Offset crankshafts used as straw walker crankshafts to drive straw walker racks in combine harvesters are known from the related art. A straw walker crankshaft of this type designed to shake straw walker racks is described in EP 0 069 161 B1. The disadvantage of this design is that an additional bearing is located in the longitudinal mid-plane of the combine harvester, the additional bearing serving to support the straw walker crankshaft. This central steady bearing is required to absorb the vibrations caused by the straw walker crankshaft that result from the mass inequality in the crankshaft and create considerable imbalance. In addition, the offset angles between the offsets are of an order of magnitude that has a disadvantageous effect on the shear strength of the straw walker crankshaft.

The same disadvantages exist with the crankshaft for driving straw walker racks disclosed in DE 39 07 836 C2. In this case as well, the offsets of the crankshaft alternate by 180 degrees. As a result, the adjacently-positioned straw walker racks move in a “push-pull” configuration, which creates imbalance.

A crankshaft with multiple offsets is described in DE 2 018 676, the offsets of the crankshaft being located in different circulatory trajectories and there being only four offsets. The offsets are 180 degrees apart from each other. This configuration is not suitable for use with the six or eight straw walker racks—which extend in parallel with each other—used in modern combine harvesters, the straw walker racks serving the purpose of shaking out the crop material remaining in the straw-chaff mixture and loosening the parts of the straw mat located on the straw walker racks and transporting them with the same rate of motion.

SUMMARY OF THE INVENTION

The present invention is therefore based on the object of creating an offset straw walker crankshaft of the type described initially that prevents the aforementioned disadvantages of the known related art, and to provide a technical solution that makes it possible to manufacture an offset straw walker crankshaft having a simple functional geometry and a design capable of being used with a large number of straw walker racks.

In keeping with these objects and with others which will become apparent hereinafter, one feature of the present invention resides, briefly stated, in an offset crankshaft for driving a plurality of adjacently-positioned straw walker racks in a self-propelled agricultural machine, comprising shaft sections extending in an alternating horizontal and diagonal pattern in a shaft longitudinal direction so that each of said horizontal shaft sections pass through a pivot bearing of a straw walker rack; two shafts ends rotatably mounted in an agricultural machine housing, wherein the crankshaft is configured so that it is statistically and dynamically balanced via a variation of an offset angle.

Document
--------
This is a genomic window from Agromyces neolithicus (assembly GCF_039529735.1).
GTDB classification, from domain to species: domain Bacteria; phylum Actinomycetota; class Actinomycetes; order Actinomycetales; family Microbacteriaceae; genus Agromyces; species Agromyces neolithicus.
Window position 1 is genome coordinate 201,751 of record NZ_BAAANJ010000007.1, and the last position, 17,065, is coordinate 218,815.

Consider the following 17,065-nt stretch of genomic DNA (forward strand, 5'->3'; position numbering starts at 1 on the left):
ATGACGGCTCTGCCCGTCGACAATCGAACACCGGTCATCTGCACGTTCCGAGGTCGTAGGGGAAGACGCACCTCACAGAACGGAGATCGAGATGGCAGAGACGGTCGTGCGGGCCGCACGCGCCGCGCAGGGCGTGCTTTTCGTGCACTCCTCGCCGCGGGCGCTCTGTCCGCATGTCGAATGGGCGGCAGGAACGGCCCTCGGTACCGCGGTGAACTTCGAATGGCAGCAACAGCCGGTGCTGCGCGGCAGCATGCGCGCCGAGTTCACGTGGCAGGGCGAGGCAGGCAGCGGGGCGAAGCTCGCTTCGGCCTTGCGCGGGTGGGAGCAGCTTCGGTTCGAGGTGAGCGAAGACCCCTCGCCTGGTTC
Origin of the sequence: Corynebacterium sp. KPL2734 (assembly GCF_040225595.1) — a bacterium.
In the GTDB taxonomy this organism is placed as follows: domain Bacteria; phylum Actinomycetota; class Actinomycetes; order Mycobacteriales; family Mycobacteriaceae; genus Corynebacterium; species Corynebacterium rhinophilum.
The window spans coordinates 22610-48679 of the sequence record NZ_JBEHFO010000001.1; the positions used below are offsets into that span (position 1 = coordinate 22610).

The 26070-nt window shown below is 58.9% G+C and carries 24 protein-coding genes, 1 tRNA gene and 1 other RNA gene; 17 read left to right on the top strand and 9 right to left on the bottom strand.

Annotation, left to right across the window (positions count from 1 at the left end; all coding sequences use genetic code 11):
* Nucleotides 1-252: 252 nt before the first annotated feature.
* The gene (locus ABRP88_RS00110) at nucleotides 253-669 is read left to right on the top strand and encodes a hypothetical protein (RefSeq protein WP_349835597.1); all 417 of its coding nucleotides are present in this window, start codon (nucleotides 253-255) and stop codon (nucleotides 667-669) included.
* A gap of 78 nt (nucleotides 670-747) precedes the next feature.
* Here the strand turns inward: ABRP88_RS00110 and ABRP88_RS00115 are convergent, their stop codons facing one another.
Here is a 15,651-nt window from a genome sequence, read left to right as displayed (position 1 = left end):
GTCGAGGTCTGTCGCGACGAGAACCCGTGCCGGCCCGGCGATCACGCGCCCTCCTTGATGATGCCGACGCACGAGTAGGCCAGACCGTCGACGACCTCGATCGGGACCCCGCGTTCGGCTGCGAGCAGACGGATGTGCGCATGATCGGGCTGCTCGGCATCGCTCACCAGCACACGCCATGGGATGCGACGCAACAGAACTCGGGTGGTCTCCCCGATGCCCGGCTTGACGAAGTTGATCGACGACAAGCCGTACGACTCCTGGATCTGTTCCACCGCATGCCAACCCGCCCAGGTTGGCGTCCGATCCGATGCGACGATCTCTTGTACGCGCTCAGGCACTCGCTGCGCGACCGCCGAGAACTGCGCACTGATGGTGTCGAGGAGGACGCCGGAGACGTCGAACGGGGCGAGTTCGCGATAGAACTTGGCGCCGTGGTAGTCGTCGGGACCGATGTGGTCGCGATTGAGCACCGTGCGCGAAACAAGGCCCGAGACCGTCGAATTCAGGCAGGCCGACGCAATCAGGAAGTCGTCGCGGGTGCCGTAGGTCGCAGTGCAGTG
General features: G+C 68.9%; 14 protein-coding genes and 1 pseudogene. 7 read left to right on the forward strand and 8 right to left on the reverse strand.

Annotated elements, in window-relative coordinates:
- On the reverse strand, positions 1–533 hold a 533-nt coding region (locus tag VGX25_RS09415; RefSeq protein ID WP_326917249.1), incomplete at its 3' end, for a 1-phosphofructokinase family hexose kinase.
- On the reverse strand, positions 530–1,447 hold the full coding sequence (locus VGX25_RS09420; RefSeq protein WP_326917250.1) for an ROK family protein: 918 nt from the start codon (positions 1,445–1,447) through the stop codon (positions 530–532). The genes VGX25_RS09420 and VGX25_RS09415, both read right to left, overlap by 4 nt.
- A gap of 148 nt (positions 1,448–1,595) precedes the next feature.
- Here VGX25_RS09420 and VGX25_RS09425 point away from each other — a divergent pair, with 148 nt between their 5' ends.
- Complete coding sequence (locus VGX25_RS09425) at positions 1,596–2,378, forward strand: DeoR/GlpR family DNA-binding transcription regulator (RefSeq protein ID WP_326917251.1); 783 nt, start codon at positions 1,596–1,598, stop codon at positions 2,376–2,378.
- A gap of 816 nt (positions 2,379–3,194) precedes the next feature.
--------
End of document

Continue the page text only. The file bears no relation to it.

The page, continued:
To create an offset straw walker crankshaft—having the features of the present invention—for straw walker racks of combine harvesters, it is provided according to the present invention to manufacture an offset straw walker crankshaft that has optimum static and dynamic mass balance values in order to prevent imbalance—and, therefore, destructive vibrations—from forming at high rotational speeds, and to make it possible to eliminate the central steady bearing typically used with long straw walker crankshafts without having to enlarge the cross section of the straw walker crankshaft.

Static imbalance results when the axis of rotation of the straw walker crankshaft does not extend through the centroid axis. Static imbalance is characterized by the fact that the plane in which the imbalance is located coincides with the radial plane of the centroid axis. Static imbalance is a special case of dynamic imbalance. Dynamic imbalance arises when the axis of rotation of the straw walker crankshaft is different from the main axis of inertia of the straw walker crankshaft. The axis of rotation then tilts into the centroid axis. Dynamic imbalance occurs only during operation. It is expressed as a bending moment, i.e., the unbalance moment, on the axis of rotation and also acts on the roll axis of the straw walker racks. The roll axis extends in the longitudinal direction of the combine harvester and in parallel with the straw walker racks. Further explanations of this are provided in the descriptions of FIGS. 1 through 3.

A further criterium is the robustness of the straw walker crankshaft, which is determined by the material and cross section in the case of crankshafts that are forged, cast or bent as single components. To design a straw walker crankshaft with optimum robustness, the dimensions must not be too weak or strong, to prevent ruptures in the straw walker crankshaft caused by resonance vibrations in the critical rotational speed range. For this reason, it is not possible to easily design relatively long straw walker crankshafts with a correspondingly greater amount of strength.